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The stress was calculated by dividing the load P by the initial cross section of the specimen.

**True stress and true strain**

In drawing the stress-strain diagram as shown in
figure 1.13, the stress was calculated by dividing the load P by the initial
cross section of the specimen. But it is clear that as the specimen elongates
its diameter decreases and the decrease in cross section is apparent during
necking phase. Hence, the actual stress which is obtained by dividing the load
by the actual cross sectional area in the deformed specimen is different from
that of the engineering stress that is obtained using undeformed cross
sectional area as in equation 1.1 Though the difference between the true stress
and the engineering stress is negligible for smaller loads, the former is
always higher than the latter for larger loads.

Similarly, if the initial length of the specimen is
used to calculate the strain, it is called engineering strain as obtained in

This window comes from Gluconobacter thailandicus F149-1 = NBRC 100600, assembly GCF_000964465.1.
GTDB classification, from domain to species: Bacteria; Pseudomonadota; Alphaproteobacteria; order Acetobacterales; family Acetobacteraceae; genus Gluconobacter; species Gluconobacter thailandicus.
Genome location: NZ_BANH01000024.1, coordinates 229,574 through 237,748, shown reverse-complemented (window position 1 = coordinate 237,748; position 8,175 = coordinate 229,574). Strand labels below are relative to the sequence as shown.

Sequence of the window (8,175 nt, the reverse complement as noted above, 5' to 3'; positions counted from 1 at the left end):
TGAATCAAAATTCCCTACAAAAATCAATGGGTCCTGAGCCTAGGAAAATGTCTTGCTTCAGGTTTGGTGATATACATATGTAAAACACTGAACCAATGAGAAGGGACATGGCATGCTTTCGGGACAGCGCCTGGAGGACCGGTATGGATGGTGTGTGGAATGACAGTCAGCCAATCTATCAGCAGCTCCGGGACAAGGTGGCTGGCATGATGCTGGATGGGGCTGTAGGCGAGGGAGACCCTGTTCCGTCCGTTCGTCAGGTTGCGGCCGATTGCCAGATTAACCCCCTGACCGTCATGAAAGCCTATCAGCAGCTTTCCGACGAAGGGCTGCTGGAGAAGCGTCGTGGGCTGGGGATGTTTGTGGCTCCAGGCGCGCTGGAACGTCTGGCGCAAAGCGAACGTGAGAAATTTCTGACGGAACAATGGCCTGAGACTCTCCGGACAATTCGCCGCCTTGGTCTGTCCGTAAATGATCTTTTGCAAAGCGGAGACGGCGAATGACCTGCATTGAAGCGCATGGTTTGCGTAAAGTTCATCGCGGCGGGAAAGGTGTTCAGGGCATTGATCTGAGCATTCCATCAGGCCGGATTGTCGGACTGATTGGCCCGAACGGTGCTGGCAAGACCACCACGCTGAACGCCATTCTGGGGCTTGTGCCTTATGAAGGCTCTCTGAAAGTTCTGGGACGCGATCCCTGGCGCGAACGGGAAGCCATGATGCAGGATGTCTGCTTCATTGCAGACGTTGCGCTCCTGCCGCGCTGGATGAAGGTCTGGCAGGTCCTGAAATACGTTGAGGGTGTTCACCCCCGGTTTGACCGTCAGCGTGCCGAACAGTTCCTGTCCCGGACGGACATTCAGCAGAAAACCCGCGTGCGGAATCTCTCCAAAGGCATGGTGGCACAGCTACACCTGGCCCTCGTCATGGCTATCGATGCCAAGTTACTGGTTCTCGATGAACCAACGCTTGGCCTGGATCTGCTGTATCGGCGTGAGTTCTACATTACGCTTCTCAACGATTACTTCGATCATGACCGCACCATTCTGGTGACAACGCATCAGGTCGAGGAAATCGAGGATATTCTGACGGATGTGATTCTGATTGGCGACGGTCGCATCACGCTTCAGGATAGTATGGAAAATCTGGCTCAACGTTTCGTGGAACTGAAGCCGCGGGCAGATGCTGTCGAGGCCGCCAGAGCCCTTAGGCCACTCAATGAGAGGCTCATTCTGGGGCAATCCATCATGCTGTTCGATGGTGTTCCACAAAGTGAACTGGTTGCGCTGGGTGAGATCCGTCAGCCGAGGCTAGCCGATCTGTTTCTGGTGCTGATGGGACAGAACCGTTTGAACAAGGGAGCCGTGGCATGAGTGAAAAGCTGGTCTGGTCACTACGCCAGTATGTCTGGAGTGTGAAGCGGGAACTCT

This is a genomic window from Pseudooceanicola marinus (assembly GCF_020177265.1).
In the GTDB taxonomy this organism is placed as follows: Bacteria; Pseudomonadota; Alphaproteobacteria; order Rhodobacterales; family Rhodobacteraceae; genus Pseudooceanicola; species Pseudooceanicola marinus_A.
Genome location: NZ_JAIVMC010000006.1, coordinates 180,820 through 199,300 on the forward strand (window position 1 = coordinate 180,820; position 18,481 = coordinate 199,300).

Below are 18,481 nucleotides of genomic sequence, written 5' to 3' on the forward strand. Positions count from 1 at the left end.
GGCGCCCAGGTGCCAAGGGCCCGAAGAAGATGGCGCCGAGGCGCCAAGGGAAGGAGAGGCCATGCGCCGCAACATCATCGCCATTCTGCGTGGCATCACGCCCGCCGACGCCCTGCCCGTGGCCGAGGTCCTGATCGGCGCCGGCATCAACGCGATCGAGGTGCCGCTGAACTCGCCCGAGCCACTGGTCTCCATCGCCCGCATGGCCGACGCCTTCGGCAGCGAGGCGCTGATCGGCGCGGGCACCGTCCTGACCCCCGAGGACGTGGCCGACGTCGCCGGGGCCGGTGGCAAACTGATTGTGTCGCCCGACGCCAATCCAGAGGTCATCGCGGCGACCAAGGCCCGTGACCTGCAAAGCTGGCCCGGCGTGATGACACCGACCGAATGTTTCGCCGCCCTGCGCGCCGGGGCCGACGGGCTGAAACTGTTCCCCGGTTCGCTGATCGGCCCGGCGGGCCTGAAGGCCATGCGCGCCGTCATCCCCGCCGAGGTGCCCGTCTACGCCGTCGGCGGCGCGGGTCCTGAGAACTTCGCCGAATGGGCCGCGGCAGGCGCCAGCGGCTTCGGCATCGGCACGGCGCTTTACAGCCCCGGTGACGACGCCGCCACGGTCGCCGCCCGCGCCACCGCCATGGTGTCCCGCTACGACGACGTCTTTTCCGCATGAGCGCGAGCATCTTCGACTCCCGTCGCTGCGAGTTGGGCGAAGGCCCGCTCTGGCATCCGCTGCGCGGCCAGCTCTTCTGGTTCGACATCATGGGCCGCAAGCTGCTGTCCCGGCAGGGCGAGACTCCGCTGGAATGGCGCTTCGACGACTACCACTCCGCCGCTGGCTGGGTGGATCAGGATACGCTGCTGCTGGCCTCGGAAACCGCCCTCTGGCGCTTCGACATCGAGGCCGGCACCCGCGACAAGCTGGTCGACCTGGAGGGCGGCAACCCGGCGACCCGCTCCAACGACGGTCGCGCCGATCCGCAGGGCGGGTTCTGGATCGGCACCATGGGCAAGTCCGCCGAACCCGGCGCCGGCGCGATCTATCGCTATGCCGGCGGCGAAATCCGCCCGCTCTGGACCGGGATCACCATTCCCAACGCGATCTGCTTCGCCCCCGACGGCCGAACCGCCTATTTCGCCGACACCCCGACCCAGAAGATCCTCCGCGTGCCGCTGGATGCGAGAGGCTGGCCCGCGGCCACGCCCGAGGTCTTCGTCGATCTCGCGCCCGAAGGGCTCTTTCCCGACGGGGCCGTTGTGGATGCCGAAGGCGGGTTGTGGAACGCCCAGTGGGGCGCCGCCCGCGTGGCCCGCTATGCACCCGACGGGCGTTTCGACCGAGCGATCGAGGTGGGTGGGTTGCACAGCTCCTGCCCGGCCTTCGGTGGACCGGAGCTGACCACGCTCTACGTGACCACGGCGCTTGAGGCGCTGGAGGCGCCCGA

equation 1.9

But some engineering applications like metal forming
process involve large deformations and they require actual or true strains that
are obtained using the successive recorded lengths to calculate the strain.
True strain is also called as actual strain or natural strain and it plays an
important role in theories of viscosity.

**TYPES OF STRESSES :**

Only two basic stresses exists : (1) normal stress
and (2) shear shear stress. Other stresses either are similar to these basic
stresses or are a combination of these e.g. bending stress is a combination
tensile, compressive and shear stresses. Torsional stress, as encountered in
twisting of a shaft is a shearing stress.

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